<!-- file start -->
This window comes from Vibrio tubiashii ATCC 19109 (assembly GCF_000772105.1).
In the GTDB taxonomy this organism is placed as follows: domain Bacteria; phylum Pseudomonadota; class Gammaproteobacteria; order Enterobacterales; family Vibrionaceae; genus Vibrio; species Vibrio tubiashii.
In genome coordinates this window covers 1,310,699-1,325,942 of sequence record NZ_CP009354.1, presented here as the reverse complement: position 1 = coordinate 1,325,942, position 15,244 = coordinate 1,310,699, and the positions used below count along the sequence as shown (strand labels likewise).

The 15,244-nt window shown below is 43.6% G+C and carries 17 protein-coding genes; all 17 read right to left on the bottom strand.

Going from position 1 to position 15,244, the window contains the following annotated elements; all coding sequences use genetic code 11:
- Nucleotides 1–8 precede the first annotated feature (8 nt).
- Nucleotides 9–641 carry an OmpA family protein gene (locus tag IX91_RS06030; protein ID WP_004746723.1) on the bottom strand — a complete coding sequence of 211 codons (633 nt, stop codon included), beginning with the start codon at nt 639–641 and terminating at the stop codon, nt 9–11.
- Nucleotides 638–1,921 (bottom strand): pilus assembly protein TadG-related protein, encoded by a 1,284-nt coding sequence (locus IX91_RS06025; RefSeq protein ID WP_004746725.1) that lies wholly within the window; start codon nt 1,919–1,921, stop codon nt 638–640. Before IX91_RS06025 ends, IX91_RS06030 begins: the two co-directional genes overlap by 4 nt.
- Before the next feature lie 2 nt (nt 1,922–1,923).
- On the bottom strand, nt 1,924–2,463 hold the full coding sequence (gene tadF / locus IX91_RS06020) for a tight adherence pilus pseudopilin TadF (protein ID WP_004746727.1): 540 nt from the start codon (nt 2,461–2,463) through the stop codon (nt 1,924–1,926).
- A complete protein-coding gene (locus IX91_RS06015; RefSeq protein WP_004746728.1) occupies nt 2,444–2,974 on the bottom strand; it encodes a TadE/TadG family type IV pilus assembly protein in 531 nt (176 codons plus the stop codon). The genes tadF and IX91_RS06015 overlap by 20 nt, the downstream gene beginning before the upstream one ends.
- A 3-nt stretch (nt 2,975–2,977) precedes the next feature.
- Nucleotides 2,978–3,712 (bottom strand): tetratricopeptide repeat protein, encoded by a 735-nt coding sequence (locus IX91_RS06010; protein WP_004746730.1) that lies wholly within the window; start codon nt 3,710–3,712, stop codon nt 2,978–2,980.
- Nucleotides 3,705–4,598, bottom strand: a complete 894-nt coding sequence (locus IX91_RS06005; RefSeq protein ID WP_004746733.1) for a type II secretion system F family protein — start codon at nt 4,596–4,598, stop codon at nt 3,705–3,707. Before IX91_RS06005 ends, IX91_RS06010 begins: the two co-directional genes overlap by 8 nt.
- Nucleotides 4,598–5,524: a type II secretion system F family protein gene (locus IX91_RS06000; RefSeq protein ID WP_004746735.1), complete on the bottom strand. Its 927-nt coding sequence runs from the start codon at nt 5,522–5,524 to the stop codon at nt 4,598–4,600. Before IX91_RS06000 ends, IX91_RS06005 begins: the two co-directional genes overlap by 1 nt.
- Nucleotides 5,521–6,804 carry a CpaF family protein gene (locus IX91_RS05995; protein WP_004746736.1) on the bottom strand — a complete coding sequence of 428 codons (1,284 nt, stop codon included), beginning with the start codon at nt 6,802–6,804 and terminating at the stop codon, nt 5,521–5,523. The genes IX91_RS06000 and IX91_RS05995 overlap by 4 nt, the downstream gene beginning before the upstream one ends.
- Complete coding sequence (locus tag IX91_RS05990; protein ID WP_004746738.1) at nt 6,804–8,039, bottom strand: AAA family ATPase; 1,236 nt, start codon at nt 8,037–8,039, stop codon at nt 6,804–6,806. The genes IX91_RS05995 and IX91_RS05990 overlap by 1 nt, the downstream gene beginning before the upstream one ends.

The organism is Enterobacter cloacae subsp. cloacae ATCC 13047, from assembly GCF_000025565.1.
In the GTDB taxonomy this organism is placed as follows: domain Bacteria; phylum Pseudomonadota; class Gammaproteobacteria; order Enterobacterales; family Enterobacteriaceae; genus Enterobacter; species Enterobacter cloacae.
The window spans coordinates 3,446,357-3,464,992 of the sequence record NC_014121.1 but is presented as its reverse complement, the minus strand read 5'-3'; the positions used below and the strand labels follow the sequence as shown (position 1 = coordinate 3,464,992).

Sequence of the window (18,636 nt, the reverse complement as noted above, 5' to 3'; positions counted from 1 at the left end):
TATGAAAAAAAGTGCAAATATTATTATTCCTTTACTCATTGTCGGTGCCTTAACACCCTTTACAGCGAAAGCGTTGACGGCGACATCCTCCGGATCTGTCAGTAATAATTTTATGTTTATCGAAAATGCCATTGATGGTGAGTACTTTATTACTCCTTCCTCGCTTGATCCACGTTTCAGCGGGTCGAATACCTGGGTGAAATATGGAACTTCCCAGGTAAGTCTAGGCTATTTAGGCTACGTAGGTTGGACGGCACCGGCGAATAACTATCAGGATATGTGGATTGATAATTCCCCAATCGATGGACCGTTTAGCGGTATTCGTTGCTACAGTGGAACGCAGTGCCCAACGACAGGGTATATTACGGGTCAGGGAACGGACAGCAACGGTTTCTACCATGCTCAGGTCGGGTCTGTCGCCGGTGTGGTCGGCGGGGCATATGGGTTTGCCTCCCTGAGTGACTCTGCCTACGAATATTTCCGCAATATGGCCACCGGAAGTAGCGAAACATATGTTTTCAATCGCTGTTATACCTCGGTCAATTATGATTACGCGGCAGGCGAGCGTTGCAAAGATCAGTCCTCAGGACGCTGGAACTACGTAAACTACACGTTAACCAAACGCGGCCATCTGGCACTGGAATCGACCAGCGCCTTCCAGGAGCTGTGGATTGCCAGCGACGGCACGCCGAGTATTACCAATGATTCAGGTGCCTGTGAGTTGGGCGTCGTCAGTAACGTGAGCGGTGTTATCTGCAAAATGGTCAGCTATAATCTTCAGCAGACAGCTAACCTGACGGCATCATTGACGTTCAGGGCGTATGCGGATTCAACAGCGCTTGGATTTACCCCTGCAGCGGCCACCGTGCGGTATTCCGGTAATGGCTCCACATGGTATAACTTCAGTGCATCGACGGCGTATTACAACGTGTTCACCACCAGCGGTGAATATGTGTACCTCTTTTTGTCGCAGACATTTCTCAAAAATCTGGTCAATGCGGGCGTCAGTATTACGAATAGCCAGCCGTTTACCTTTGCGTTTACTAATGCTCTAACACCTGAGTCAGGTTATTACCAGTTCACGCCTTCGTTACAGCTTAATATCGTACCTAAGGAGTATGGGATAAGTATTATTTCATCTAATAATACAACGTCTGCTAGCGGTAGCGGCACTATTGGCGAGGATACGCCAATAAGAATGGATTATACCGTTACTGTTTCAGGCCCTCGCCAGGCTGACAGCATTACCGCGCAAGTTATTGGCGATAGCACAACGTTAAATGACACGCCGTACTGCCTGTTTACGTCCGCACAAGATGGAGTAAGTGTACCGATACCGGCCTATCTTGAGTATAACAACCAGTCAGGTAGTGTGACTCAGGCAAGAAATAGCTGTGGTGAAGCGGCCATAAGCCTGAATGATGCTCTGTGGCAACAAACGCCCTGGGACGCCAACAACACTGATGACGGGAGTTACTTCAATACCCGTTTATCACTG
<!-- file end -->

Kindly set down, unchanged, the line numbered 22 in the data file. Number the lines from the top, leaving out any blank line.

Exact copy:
TATGAAAAAAAGTGCAAATATTATTATTCCTTTACTCATTGTCGGTGCCTTAACACCCTTTACAGCGAAAGCGTTGACGGCGACATCCTCCGGATCTGTCAGTAATAATTTTATGTTTATCGAAAATGCCATTGATGGTGAGTACTTTATTACTCCTTCCTCGCTTGATCCACGTTTCAGCGGGTCGAATACCTGGGTGAAATATGGAACTTCCCAGGTAAGTCTAGGCTATTTAGGCTACGTAGGTTGGACGGCACCGGCGAATAACTATCAGGATATGTGGATTGATAATTCCCCAATCGATGGACCGTTTAGCGGTATTCGTTGCTACAGTGGAACGCAGTGCCCAACGACAGGGTATATTACGGGTCAGGGAACGGACAGCAACGGTTTCTACCATGCTCAGGTCGGGTCTGTCGCCGGTGTGGTCGGCGGGGCATATGGGTTTGCCTCCCTGAGTGACTCTGCCTACGAATATTTCCGCAATATGGCCACCGGAAGTAGCGAAACATATGTTTTCAATCGCTGTTATACCTCGGTCAATTATGATTACGCGGCAGGCGAGCGTTGCAAAGATCAGTCCTCAGGACGCTGGAACTACGTAAACTACACGTTAACCAAACGCGGCCATCTGGCACTGGAATCGACCAGCGCCTTCCAGGAGCTGTGGATTGCCAGCGACGGCACGCCGAGTATTACCAATGATTCAGGTGCCTGTGAGTTGGGCGTCGTCAGTAACGTGAGCGGTGTTATCTGCAAAATGGTCAGCTATAATCTTCAGCAGACAGCTAACCTGACGGCATCATTGACGTTCAGGGCGTATGCGGATTCAACAGCGCTTGGATTTACCCCTGCAGCGGCCACCGTGCGGTATTCCGGTAATGGCTCCACATGGTATAACTTCAGTGCATCGACGGCGTATTACAACGTGTTCACCACCAGCGGTGAATATGTGTACCTCTTTTTGTCGCAGACATTTCTCAAAAATCTGGTCAATGCGGGCGTCAGTATTACGAATAGCCAGCCGTTTACCTTTGCGTTTACTAATGCTCTAACACCTGAGTCAGGTTATTACCAGTTCACGCCTTCGTTACAGCTTAATATCGTACCTAAGGAGTATGGGATAAGTATTATTTCATCTAATAATACAACGTCTGCTAGCGGTAGCGGCACTATTGGCGAGGATACGCCAATAAGAATGGATTATACCGTTACTGTTTCAGGCCCTCGCCAGGCTGACAGCATTACCGCGCAAGTTATTGGCGATAGCACAACGTTAAATGACACGCCGTACTGCCTGTTTACGTCCGCACAAGATGGAGTAAGTGTACCGATACCGGCCTATCTTGAGTATAACAACCAGTCAGGTAGTGTGACTCAGGCAAGAAATAGCTGTGGTGAAGCGGCCATAAGCCTGAATGATGCTCTGTGGCAACAAACGCCCTGGGACGCCAACAACACTGATGACGGGAGTTACTTCAATACCCGTTTATCACTG